Grand Canyon M Lanza Big Outside

Hiking to Ski

Enjoy the Outdoors, Cross-train and Reap the Benefits.

Skiers love getting outdoors. Being in the great wide open is perhaps the biggest attraction of the sport, giving us a chance to enjoy, and appreciate, all of Mother Nature’s stunning, picturesque offerings. So why prepare for ski season indoors, in a gym? Hiking is one of the best cross-training methods for skiers.

“Clearly, there are aerobic and muscular components to skiing, and the same is certainly true of hiking,” said Lafe Low, a Massachusetts-based guidebook author, including the forthcoming 60 Hikes within 60 Miles of Boston, and lifelong New England powderhound. “On the way up, you’re working your legs and lungs and heart – good for a long day in tough conditions or even a backcountry excursion.

“Then on the way down, you’re building explosive power as well as training your eye to pick a line and stick it,” said Low, who counts Killington in Vermont among his favorite winter escapes. “I remember thinking that on the way down from Mount Moosilauke (New Hampshire’s 4802-foot “Gentle Giant”), there were plenty of steep sections that were like a bump run. I’d pick the rocks I was going to bounce off and tried like crazy to stick to my line.”

Michael Lanza, an Idaho-based outdoors writer – owner of – and avid backcountry skier, agreed, saying there are three major benefits of hiking for skiers: Power, endurance, and injury avoidance.

“The steeper the terrain you hike, the more you’ll feel the large muscles of the legs, glutes, and core working – and you’ll feel it afterward,” said Lanza, the former Northwest editor for Backpacker Magazine and author of Before They’re Gone: A Family’s Year-Long Quest to Explore America’s Most Endangered National Parks. “That power will push your skis through hundreds of turns, especially in difficult snow conditions.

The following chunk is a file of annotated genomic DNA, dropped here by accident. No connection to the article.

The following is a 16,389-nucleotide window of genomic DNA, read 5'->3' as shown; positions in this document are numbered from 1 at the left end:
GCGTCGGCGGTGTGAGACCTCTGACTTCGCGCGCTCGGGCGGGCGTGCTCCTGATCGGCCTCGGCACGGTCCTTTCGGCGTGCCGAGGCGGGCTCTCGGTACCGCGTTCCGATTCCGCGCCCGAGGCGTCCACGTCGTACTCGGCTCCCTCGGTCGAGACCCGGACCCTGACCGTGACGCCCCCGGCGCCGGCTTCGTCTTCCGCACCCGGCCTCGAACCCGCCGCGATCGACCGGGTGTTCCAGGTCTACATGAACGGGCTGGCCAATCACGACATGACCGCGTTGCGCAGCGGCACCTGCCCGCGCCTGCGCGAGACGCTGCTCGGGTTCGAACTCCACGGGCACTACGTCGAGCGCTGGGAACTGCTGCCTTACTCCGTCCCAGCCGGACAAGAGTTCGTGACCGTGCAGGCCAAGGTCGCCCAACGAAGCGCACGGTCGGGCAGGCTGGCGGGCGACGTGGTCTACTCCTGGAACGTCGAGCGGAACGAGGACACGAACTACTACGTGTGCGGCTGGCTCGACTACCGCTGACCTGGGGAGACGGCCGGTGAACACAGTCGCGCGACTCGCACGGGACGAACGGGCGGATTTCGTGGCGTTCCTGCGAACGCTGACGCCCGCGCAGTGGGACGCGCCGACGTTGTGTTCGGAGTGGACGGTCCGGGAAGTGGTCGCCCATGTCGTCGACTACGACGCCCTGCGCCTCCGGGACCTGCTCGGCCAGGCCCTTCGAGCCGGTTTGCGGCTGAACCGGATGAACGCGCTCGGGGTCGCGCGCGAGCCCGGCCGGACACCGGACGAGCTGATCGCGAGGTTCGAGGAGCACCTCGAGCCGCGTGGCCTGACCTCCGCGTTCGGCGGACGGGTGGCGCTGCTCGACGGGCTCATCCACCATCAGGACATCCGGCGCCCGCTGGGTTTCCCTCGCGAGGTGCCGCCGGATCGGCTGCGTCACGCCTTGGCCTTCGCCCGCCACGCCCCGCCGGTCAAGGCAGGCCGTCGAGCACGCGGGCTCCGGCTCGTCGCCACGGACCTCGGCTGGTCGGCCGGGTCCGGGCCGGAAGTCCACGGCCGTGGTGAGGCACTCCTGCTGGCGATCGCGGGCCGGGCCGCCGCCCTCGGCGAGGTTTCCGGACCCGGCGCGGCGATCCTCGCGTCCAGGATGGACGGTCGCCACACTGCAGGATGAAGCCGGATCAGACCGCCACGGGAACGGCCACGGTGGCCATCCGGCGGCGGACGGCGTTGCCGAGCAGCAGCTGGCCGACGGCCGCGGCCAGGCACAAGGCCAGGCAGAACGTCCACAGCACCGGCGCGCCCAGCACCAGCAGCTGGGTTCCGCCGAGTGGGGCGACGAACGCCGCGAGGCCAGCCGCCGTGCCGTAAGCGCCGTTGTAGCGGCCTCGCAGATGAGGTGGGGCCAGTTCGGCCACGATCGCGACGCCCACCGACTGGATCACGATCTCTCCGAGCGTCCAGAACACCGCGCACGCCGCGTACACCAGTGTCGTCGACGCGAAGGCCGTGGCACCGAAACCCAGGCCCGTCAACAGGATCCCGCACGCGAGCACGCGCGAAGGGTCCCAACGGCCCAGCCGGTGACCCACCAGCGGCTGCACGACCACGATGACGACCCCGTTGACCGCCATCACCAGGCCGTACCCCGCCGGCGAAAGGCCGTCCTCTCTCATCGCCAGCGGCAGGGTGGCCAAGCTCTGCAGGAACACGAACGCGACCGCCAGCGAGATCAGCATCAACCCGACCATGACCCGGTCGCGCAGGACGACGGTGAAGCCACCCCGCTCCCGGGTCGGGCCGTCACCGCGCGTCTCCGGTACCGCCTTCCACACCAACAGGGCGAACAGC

As for endurance, Lanza said that “hiking is a classic, ‘fat-burning zone’ exercise, where you maintain a heart rate about two-thirds of your maximum heart rate. This builds endurance, (which is) critical for long days or consecutive days on the slopes.”

“(And) nothing sets you up for injury better than jumping back into a physically demanding activity after weeks or months of relative inactivity,” he said. “That risk increases with age. Summer and fall hiking can help you maintain a base fitness level and prep your muscles and connective tissue to start the ski season strong.”

Both Low and Lanza suggested incorporating plenty of variety into your hiking to get the biggest benefit.

“Mix up the hiking, the pace and terrain,” said Lanza. “Put 10 or 15 pounds in a pack on your back to ramp up the difficulty. Hike up and down steep terrain for power and to train your legs for the repeated hammering of downhill skiing.

“Walk at a strong pace or run moderately hilly trails to build endurance and bone density,” he said. “Repeated studies have shown that running is the best exercise for both increasing bone density and for overall fitness and health benefits.”

Low borrows a training technique from Europeans that reflects Lanza’s approach, called fartlek training.